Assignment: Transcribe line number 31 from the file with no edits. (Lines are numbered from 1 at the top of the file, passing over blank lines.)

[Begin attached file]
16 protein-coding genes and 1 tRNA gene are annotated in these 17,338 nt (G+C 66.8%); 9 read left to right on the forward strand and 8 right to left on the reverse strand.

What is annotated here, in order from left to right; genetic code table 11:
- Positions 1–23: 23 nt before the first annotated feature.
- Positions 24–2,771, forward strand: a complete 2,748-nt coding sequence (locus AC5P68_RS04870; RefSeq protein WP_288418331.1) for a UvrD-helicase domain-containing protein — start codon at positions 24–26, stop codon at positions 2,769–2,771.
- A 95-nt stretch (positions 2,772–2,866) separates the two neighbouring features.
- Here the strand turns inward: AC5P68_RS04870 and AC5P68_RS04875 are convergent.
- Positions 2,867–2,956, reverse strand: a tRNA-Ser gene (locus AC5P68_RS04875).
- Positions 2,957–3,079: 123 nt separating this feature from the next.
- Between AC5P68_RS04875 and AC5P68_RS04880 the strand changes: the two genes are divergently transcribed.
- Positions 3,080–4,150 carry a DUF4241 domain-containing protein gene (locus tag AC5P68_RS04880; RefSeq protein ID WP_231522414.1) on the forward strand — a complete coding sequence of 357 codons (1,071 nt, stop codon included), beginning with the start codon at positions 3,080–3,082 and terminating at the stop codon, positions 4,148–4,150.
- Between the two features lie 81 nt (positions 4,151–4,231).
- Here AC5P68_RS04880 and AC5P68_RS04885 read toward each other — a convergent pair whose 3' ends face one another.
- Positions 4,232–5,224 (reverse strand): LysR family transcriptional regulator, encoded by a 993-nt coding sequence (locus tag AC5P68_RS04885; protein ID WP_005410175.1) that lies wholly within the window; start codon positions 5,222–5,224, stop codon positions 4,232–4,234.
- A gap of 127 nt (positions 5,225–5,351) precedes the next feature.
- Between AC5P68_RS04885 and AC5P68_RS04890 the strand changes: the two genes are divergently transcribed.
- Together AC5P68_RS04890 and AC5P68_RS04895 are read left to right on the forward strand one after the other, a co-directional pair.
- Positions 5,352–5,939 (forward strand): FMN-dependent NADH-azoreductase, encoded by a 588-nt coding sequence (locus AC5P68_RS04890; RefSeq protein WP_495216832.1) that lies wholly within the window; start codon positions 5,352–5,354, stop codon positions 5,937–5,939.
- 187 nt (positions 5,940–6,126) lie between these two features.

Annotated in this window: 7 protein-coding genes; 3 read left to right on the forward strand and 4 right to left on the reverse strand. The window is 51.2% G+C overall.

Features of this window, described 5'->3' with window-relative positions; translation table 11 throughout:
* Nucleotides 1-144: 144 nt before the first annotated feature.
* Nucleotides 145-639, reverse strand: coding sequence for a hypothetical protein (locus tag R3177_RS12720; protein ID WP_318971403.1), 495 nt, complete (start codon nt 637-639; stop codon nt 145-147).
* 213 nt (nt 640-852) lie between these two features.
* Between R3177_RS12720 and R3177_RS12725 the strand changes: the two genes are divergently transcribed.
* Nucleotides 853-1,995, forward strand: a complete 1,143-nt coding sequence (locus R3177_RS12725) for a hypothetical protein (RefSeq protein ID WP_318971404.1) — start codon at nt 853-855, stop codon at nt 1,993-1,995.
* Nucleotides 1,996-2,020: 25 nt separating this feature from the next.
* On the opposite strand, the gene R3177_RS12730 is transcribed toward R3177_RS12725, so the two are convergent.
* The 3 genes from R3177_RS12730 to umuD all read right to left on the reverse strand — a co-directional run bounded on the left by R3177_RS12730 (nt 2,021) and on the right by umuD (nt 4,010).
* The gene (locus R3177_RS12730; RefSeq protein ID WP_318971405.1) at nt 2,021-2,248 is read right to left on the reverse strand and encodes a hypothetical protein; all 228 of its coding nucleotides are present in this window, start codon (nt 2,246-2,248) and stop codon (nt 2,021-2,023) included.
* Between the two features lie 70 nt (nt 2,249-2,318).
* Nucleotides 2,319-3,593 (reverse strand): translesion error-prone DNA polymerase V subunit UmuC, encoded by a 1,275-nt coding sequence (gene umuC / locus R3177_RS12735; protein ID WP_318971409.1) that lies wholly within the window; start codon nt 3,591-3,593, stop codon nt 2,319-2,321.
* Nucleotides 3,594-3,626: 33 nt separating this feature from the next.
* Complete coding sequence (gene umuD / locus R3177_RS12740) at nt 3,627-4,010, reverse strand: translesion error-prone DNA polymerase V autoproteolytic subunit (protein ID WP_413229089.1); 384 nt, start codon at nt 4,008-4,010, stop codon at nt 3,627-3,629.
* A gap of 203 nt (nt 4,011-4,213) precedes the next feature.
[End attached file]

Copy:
* Nucleotides 2,319-3,593 (reverse strand): translesion error-prone DNA polymerase V subunit UmuC, encoded by a 1,275-nt coding sequence (gene umuC / locus R3177_RS12735; protein ID WP_318971409.1) that lies wholly within the window; start codon nt 3,591-3,593, stop codon nt 2,319-2,321.